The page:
Finals Week Tips and Resources

Classes are done and finals week is here, which means school is finally almost over for the semester. Finals week can be stressful and exhausting, but it doesn’t have to be. Here are some organizational tips and resources that can help make the most of your time without compromising your sleep or downtime, while helping you to succeed on your exams.

  1. Know when and where your exam is taking place. Write this information down in your planner, in your notes for that class or maybe set a reminder on your phone. Knowing this information can help you set up a study schedule and plan out how you are going to use your time to be prepared for the exam.
  2. Know the type of exam whether that’s multiple choice or essays or both. Knowing the type of questions that will be asked on the test can help prepare your studying. If the test is multiple choice you will likely need to know definitions of important topics, but on an essay test you will need to demonstrate understanding of the concepts as well as connections between them.
  3. Organize your notes into important concepts, definitions, dates, formulas, and any other categories that make sense for that specific class. This can be done using a color coordinated system that you create so you can easily remember what color goes with which category. This helps you begin to remember the information because you are reading it as you organize. And it helps the process of organizing your study guide.
  4. Create your own study guide. Some professors may give a study guide for their exam, but it is likely an overview of the test and doesn’t contain everything that will appear on the exam. Using the professor’s study guide, your notes, along with the class schedule can help you organize the information that will be on the exam. You can organize that information into categories as well, for example definitely on the test, possibly on the test, and not on the test. Of course this will mostly be a guess, unless your teacher has directly told you everything that will or will not be on the exam.
  5. Use your time wisely and take breaks. Organizing yourself ahead of time helps you make the most of the time in front of you. If your test is five days away you can study a chunk of the material each day before that, with a final review session of all material the day before. Breaking up the information can help you retain more of it than if you try to cram it all in the night or morning before the test. When studying take a short break every 50-90 minutes. Use the break to take a walk, change study locations, hang out with friends, get a snack or check your social media (beware of the just for a moment phenomenon where you go to watch one video, but now it’s been four hours). Too much studying in a row will just make you frustrated and hurt your ability to remember what you are studying.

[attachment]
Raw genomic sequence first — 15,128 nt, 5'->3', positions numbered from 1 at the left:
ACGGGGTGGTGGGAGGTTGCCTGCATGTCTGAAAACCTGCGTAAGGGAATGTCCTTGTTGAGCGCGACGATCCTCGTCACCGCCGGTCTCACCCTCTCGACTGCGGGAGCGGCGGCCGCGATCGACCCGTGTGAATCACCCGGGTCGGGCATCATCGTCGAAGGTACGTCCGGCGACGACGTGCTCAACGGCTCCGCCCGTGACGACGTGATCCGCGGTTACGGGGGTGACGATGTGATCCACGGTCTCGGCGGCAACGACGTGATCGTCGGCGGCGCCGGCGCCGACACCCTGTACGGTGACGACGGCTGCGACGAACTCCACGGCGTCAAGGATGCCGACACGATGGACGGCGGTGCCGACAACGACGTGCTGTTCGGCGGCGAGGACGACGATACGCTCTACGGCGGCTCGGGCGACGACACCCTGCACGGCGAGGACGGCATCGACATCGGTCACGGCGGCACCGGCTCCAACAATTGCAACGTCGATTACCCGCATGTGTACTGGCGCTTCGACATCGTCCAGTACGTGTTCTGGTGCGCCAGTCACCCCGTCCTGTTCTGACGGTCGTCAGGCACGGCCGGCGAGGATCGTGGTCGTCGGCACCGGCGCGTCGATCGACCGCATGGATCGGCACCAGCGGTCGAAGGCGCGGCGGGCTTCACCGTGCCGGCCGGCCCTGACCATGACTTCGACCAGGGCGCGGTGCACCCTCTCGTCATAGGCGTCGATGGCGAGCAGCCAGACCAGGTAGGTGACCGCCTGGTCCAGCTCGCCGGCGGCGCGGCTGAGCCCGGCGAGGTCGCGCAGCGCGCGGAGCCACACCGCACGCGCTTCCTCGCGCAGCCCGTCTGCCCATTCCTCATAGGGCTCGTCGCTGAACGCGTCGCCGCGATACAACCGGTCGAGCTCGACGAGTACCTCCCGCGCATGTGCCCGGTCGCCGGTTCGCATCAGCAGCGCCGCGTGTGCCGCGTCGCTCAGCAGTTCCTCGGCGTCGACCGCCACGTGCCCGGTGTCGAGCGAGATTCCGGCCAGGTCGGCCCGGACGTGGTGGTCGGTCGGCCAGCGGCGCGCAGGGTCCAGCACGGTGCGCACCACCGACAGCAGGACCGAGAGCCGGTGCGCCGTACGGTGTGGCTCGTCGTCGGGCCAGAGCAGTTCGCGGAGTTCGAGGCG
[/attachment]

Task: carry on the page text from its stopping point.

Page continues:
6. Sleep. Pulling all-nighters during finals week has become commonplace, but is actually really bad for you. Sleeping helps move the information you were studying from short term memory into long term memory so you can recall it on the exam later in the week. Sleep in general is needed to function at your highest potential, and finals week should be a time to be at your best.

There are several resources that can help you study or create a study calendar. Two of the most useful (in my opinion) are Quizlet and Google Docs. (*Disclaimer: Do not rely solely on these resources for your study material. Your notes, the textbook, professor’s resources online, professor, classmates, etc. are also good resources to help you study.)

Quizlet is awesome because once you put the information into the system, it creates games and practice exams to help you learn the information. This is where organizing your notes can come in handy. If you have all the definitions you need for the exam in the same place, you can type the words and definitions right into Quizlet and start practicing immediately. You can also add pictures to Quizlet if you needed them to enhance studying. Sometimes other people have sets on Quizlet already made for your class. Now the hard part is over, you don’t have to type all the definitions. Just be cautious because their system may be different than yours and you don’t want to spend all your time studying definitions if the exam is an essay exam where you need to know the connections between concepts beyond the definitions of them.

Google Docs allows a document or presentation to be shared between many people. You can create one with your class or your friends. Maybe the professor gave you a study guide and you typed it into the Google Doc. Each person with access to the document can add information from their notes or the textbook. Because each person takes notes differently, the information in the Google Doc can usually create a comprehensive description of the concepts that are vital for the exam. Maybe you missed a day of class because you were sick, and don’t have the exact wording from the professor for an important concept, but three other people who are working on your document have that information. Now you have information that you didn’t have before.  Again be cautious because each person takes notes differently, and maybe one of the people working on the document doesn’t want to share their notes with on a certain subject.



Posted on

December 4, 2018

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